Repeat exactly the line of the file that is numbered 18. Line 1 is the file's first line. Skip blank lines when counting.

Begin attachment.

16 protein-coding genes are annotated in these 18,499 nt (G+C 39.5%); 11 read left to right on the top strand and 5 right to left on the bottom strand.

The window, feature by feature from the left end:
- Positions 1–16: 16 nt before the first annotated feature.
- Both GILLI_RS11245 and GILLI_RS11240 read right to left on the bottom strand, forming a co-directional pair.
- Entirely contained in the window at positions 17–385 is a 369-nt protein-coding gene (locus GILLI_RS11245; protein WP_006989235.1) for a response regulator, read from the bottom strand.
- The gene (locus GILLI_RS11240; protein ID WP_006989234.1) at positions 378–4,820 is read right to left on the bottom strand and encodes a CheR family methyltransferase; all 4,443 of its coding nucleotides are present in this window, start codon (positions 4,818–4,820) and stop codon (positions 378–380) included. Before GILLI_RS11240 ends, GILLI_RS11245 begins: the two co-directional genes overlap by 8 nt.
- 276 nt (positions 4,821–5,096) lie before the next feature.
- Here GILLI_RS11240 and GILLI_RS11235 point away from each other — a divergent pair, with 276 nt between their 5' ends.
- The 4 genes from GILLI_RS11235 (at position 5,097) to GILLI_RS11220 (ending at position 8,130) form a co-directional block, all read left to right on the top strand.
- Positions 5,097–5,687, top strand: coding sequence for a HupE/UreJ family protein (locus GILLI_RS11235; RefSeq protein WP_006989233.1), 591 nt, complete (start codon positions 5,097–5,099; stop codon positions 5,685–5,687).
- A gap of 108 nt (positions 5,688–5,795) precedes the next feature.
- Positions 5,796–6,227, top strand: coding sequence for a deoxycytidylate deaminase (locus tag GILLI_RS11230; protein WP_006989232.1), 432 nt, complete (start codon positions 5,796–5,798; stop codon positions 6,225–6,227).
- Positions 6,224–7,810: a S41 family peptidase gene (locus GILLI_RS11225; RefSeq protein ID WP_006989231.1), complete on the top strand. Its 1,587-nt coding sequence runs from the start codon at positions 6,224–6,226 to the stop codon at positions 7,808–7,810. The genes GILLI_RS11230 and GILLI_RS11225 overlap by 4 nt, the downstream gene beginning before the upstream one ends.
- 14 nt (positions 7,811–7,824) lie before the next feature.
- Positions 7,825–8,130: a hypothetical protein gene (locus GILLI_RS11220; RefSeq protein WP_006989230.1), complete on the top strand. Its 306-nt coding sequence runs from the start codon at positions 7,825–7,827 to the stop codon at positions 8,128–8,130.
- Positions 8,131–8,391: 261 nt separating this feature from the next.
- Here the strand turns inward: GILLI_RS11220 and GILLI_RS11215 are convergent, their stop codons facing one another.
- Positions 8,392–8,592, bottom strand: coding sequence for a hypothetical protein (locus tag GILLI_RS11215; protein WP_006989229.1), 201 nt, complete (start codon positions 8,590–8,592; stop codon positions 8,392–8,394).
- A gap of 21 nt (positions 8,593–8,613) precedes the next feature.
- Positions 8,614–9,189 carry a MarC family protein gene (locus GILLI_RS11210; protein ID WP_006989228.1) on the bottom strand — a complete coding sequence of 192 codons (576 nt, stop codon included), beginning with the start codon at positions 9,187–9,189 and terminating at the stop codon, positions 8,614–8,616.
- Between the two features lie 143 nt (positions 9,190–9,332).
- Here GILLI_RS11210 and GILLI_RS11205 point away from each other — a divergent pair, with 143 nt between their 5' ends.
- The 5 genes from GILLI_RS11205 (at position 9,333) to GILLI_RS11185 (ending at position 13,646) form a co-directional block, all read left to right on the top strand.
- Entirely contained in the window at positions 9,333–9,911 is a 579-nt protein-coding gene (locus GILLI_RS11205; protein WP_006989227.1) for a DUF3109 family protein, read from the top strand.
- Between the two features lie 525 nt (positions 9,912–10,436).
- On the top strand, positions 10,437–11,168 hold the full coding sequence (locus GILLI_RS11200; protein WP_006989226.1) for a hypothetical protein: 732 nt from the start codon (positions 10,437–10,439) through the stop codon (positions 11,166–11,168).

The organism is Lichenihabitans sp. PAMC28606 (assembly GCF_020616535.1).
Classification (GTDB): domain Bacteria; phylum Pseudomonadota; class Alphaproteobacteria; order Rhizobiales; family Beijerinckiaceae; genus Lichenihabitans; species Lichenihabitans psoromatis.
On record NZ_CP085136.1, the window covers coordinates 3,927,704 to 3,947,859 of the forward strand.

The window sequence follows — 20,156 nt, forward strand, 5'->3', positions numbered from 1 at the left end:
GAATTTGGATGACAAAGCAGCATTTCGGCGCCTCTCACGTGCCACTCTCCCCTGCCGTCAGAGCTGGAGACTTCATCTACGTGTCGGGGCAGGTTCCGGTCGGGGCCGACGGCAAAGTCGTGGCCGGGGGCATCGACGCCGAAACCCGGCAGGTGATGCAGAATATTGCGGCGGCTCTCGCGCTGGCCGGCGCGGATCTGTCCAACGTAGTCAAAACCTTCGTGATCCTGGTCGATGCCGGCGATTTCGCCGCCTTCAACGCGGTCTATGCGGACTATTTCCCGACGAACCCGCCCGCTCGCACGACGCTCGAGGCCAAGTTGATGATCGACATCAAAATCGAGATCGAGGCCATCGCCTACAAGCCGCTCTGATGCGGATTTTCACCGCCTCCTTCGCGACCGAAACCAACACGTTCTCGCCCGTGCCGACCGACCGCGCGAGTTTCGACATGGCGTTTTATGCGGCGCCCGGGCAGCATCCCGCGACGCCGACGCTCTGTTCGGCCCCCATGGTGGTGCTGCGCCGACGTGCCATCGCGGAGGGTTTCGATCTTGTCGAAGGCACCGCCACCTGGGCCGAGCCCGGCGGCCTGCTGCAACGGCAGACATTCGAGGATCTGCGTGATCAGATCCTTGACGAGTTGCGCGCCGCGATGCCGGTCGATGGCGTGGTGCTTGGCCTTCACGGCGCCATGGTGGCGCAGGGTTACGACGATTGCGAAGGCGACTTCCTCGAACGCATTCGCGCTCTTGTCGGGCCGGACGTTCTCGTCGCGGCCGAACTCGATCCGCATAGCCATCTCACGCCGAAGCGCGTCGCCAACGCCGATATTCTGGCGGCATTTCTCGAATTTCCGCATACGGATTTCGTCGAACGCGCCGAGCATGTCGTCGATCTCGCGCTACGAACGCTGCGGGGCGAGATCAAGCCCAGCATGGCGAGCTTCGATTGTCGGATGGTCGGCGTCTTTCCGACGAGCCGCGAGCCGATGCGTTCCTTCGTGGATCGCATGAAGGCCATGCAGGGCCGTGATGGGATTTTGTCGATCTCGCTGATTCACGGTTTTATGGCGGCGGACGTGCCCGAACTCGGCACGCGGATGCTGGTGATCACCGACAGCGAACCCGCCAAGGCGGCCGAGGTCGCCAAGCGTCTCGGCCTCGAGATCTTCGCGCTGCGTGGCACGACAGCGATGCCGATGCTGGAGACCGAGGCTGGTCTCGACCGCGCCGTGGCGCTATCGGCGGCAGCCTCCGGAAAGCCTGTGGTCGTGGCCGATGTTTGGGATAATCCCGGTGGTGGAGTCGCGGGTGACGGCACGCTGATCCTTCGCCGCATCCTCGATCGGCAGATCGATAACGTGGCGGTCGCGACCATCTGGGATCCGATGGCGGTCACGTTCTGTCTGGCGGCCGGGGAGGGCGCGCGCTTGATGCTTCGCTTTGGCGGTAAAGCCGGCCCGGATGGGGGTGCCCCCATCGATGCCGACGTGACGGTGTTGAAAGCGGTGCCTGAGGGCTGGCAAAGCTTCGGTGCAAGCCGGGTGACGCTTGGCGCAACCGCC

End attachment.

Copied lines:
- Positions 8,392–8,592, bottom strand: coding sequence for a hypothetical protein (locus tag GILLI_RS11215; protein WP_006989229.1), 201 nt, complete (start codon positions 8,590–8,592; stop codon positions 8,392–8,394).